“The premise that we work off of is that everybody is drinking coffee and energy drinks in the morning, but that there are very few options on the opposite spectrum to decompress,” said Broady. As a category, kava might be closest to alcoholic beverages and spirits, which are tightly regulated. Currently, Leilo is sold in some specialty grocery stores, health food stores, gyms and traditional “headshops.” Broady says that Leilo is even available at some chiropractors’ offices.


As Leilo rolls out their product with wider distribution, Broady has discovered that the sales and marketing technology at the retailers varies greatly. In partnering with Grog Maps, Leilo is taking the initiative to create a digital infrastructure for educating consumers and pointing the way to retail and bar locations where his product can be purchased. But he’s also laying the groundwork for an entire industry that may very well follow from his bold first moves.


The New York City FC sponsorship, the first to open up the “Relaxation” category, already has other sports leagues considering similar sponsorship opportunities, according to Broady. “We’re planting a flag in the ground, that the relaxation industry is emerging,” he said, predicting it will be the one of the largest growing categories in the CPG sector in next ten years.


Data and brand exposure


“The NYC FC sponsorship is fantastic for us, with soccer a huge growth opportunity, while some of the other leagues are more saturated,” Broady said.


Unlike some other major sports leagues, in the Major League Soccer model, the league retains player rights, so that Leilo doesn’t have to negotiate with soccer players’ agents. Signage for Leilo includes point-of-sale, merchandising and tickets that the brand can give away in special offers.


New York is also an important market for kava retail and bars, since Florida and California are the only two other markets that have any significant presence in kava. Leilo also served as the title sponsor for the Hey Stamford! Food Festival in Connecticut. With live events comes more consumer engagement and data.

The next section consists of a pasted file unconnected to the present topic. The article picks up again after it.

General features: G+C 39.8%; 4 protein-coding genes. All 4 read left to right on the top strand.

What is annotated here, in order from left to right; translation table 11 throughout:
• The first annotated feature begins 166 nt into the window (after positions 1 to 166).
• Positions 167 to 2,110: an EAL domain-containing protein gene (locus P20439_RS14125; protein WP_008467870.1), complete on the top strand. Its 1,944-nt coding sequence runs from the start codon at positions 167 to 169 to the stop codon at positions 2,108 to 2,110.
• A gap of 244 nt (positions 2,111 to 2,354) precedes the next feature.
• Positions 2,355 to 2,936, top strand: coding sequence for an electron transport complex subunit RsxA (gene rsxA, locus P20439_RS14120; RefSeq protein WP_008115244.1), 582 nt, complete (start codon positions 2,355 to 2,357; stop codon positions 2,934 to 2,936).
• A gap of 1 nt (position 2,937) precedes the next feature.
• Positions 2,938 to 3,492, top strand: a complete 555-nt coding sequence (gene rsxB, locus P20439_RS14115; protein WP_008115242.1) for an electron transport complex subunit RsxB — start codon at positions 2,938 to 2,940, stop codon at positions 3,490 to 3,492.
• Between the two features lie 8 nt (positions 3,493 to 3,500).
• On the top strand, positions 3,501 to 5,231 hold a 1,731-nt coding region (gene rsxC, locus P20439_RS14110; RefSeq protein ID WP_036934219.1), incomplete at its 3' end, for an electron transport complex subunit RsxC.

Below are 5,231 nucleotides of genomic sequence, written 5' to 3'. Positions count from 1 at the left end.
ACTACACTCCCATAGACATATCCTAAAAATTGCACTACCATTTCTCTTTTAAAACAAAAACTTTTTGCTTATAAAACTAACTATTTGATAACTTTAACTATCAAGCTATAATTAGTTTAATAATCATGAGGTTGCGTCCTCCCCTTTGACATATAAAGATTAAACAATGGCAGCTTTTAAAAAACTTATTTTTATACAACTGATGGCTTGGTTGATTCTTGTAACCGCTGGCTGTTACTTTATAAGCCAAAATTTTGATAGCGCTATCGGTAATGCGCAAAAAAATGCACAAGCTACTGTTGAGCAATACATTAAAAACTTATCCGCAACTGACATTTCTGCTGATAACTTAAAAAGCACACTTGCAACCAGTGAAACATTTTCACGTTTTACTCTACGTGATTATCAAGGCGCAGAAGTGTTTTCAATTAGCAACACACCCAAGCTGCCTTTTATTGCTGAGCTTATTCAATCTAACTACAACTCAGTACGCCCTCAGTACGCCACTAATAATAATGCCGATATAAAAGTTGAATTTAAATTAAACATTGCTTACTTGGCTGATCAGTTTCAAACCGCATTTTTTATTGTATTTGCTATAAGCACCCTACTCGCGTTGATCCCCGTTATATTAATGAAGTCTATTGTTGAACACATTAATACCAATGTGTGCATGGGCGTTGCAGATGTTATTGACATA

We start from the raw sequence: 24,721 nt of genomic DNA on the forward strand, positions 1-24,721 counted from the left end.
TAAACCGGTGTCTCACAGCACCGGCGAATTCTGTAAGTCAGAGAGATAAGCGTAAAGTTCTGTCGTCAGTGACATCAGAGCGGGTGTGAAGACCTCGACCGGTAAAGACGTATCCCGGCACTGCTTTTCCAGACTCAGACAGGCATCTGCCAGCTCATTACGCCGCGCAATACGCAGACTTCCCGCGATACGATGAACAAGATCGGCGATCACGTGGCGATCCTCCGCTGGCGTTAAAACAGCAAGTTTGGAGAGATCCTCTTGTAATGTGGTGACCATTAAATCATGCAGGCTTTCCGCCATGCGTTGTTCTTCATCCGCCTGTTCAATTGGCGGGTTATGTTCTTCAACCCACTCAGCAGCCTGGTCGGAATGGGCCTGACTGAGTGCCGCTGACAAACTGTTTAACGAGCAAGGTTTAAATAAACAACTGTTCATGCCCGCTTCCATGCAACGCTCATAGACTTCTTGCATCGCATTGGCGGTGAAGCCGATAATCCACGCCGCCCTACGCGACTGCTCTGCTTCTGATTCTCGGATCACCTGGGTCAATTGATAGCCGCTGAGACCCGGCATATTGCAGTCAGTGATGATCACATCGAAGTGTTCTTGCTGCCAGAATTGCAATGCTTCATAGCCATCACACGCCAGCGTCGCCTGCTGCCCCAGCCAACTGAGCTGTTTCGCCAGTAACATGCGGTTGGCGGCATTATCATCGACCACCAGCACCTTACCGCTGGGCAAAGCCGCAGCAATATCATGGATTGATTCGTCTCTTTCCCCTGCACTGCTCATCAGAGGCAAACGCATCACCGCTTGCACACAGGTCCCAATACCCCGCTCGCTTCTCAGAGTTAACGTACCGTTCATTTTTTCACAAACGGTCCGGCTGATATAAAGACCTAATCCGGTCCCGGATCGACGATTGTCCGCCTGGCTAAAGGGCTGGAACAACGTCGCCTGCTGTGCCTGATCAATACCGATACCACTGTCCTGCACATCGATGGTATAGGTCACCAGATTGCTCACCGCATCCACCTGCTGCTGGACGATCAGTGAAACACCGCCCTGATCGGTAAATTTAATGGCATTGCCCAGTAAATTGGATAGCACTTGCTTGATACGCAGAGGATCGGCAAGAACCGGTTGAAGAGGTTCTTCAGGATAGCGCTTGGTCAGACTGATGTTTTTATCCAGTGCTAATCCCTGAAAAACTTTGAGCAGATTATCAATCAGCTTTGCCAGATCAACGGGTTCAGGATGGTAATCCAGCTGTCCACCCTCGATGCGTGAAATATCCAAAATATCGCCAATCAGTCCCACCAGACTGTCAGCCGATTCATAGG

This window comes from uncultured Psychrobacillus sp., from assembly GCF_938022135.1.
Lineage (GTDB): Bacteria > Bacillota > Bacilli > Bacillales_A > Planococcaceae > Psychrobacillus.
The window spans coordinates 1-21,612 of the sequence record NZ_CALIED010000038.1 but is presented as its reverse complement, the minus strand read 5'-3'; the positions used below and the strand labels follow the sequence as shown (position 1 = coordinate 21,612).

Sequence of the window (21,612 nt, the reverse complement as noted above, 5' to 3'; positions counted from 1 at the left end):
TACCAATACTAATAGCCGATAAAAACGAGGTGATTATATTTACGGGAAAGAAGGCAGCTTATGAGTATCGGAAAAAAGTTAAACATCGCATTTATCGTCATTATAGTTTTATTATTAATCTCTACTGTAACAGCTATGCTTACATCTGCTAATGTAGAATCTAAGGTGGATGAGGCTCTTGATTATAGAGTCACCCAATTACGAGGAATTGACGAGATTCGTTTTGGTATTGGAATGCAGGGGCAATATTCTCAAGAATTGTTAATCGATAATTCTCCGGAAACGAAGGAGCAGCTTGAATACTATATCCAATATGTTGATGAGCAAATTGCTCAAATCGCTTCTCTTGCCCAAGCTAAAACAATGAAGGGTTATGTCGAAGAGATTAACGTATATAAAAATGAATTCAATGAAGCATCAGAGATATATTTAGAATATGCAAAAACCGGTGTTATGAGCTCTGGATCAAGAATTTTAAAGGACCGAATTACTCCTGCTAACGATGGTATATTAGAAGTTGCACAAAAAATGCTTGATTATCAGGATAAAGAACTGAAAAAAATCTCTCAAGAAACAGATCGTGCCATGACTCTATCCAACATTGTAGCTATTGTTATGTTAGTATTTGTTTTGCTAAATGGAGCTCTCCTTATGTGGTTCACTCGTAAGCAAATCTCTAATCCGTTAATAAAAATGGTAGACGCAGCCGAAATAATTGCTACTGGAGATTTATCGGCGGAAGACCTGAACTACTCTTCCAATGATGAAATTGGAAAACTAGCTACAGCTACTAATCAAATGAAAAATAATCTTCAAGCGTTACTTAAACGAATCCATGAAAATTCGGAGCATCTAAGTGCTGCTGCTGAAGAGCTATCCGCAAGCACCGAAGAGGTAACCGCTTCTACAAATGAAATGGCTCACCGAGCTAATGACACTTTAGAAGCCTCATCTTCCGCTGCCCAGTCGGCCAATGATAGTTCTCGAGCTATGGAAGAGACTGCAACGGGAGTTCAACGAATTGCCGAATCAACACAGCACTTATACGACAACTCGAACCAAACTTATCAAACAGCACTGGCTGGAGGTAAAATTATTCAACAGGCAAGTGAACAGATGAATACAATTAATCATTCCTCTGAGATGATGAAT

“The festival and other events allow us to look at our sales site traffic, use QR codes and match up various demographic segments,” said Broady. “Where do they live, what stores do they frequent, how do we hold onto the interest and expand that.”


He added, “There’s big value on the events side, because it’s hard to convince consumers to share info for just a beverage. It’s a lot easier when there’s some sort of proxy attraction or asset that really excites people. When we can connect the brand to positive experiences, it’s a win.”


The post How Leilo is using technology to create a new category appeared first on MarTech.

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About The Author










Chris Wood draws on over 15 years of reporting experience as a B2B editor and journalist. At DMN, he served as associate editor, offering original analysis on the evolving marketing tech landscape. He has interviewed leaders in tech and policy, from Canva CEO Melanie Perkins, to former Cisco CEO John Chambers, and Vivek Kundra, appointed by Barack Obama as the country’s first federal CIO. He is especially interested in how new technologies, including voice and blockchain, are disrupting the marketing world as we know it. In 2019, he moderated a panel on “innovation theater” at Fintech Inn, in Vilnius. In addition to his marketing-focused reporting in industry trades like Robotics Trends, Modern Brewery Age and AdNation News, Wood has also written for KIRKUS, and contributes fiction, criticism and poetry to several leading book blogs. He studied English at Fairfield University, and was born in Springfield, Massachusetts. He lives in New York.